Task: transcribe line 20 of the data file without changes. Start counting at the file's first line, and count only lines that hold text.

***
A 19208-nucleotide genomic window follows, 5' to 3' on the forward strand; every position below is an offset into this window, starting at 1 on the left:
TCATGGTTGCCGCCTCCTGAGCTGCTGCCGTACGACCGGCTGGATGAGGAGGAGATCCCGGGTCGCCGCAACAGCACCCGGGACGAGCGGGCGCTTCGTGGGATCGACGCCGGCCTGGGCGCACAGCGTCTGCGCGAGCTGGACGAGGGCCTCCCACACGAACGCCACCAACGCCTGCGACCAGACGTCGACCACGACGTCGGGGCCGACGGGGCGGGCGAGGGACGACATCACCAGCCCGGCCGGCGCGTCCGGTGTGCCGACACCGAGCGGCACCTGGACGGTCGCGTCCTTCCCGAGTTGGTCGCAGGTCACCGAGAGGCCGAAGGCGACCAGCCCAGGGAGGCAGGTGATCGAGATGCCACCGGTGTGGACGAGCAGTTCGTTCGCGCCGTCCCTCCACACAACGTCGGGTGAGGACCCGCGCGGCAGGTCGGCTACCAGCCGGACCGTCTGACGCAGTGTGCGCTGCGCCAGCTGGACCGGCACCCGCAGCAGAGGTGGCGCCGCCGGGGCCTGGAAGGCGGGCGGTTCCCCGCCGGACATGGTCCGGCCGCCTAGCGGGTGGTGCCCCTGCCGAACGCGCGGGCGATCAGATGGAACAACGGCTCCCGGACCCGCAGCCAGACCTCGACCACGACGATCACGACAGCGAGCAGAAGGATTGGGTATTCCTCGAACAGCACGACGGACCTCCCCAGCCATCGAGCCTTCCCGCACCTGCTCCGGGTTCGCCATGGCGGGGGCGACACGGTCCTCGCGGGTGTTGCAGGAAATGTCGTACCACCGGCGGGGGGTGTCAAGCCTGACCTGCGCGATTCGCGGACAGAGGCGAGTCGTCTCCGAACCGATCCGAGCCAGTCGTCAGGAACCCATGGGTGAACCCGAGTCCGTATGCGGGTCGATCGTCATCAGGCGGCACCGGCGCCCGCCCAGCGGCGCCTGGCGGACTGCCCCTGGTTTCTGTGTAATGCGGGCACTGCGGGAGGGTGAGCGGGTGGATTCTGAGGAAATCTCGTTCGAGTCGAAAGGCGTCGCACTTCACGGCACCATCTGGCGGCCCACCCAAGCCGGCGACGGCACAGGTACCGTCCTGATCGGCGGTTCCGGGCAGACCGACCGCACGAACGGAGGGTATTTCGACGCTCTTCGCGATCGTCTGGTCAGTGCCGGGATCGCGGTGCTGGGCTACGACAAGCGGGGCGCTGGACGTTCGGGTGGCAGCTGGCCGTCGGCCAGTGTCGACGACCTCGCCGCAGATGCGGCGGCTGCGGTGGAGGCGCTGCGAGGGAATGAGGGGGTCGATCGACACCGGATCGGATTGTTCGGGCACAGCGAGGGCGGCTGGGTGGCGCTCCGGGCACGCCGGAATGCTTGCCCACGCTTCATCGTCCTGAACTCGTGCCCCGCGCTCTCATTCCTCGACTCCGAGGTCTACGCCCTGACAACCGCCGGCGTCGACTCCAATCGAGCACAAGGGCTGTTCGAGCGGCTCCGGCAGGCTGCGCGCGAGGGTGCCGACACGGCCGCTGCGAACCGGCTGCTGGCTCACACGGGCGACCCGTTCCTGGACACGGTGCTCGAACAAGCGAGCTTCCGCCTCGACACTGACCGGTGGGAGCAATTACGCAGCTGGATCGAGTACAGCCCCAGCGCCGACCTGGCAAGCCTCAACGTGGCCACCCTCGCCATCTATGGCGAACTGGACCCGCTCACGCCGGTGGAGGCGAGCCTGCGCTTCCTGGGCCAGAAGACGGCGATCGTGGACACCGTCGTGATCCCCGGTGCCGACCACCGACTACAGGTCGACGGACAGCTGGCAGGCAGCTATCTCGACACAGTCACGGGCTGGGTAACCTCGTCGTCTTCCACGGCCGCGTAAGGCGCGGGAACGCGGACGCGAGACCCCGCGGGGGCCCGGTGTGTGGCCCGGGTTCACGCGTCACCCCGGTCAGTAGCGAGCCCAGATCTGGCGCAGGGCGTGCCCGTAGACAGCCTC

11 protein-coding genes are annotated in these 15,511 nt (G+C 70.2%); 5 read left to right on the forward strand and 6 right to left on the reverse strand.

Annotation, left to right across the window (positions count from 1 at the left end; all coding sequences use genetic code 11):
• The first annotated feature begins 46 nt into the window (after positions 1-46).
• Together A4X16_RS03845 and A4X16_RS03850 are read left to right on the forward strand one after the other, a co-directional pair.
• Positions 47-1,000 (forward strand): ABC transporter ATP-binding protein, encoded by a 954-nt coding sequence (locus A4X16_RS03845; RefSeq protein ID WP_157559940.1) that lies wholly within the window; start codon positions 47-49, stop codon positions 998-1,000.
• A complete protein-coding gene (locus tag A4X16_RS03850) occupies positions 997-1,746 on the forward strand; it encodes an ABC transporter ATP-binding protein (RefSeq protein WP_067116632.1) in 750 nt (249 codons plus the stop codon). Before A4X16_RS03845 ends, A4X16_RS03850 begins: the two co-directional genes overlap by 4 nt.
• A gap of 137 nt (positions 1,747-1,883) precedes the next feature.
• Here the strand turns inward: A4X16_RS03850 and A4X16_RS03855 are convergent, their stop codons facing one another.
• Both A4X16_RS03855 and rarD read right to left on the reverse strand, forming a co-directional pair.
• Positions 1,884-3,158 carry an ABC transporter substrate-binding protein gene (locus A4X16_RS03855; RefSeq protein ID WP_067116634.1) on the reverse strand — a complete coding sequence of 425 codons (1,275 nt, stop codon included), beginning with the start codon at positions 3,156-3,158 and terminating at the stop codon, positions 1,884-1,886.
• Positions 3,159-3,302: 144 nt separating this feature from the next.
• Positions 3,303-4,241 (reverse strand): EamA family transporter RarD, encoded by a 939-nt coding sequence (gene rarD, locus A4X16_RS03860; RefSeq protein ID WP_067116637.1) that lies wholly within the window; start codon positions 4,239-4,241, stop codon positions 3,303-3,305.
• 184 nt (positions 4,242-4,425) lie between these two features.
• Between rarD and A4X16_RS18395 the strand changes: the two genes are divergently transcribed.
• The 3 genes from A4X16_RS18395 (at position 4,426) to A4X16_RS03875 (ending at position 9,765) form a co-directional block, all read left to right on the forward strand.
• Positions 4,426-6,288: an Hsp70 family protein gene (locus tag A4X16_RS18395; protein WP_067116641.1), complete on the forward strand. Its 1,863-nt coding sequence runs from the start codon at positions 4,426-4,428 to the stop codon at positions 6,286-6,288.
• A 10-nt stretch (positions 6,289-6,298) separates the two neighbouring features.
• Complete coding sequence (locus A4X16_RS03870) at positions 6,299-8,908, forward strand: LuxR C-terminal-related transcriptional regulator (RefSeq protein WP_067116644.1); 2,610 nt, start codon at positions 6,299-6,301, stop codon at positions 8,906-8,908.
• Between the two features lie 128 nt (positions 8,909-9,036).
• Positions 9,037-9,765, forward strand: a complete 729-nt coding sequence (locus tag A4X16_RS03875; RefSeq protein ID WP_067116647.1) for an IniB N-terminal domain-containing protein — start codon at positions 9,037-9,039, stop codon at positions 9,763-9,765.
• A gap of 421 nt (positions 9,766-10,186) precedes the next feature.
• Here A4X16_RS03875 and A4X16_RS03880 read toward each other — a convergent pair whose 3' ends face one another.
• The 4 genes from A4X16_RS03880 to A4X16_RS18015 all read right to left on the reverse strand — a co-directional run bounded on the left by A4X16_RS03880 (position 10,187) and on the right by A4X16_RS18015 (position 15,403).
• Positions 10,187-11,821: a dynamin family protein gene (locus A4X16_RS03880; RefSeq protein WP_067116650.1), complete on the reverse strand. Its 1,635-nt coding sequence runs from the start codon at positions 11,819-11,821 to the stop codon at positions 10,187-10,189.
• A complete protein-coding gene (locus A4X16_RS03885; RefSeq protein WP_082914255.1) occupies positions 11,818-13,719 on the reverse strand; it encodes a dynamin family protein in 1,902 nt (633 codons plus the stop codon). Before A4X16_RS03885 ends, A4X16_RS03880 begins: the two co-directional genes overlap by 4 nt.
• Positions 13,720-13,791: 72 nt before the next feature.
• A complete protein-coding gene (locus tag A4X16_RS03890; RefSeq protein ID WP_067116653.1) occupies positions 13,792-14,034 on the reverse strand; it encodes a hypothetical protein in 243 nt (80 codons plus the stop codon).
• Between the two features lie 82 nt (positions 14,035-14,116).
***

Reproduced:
• Complete coding sequence (locus A4X16_RS03870) at positions 6,299-8,908, forward strand: LuxR C-terminal-related transcriptional regulator (RefSeq protein WP_067116644.1); 2,610 nt, start codon at positions 6,299-6,301, stop codon at positions 8,906-8,908.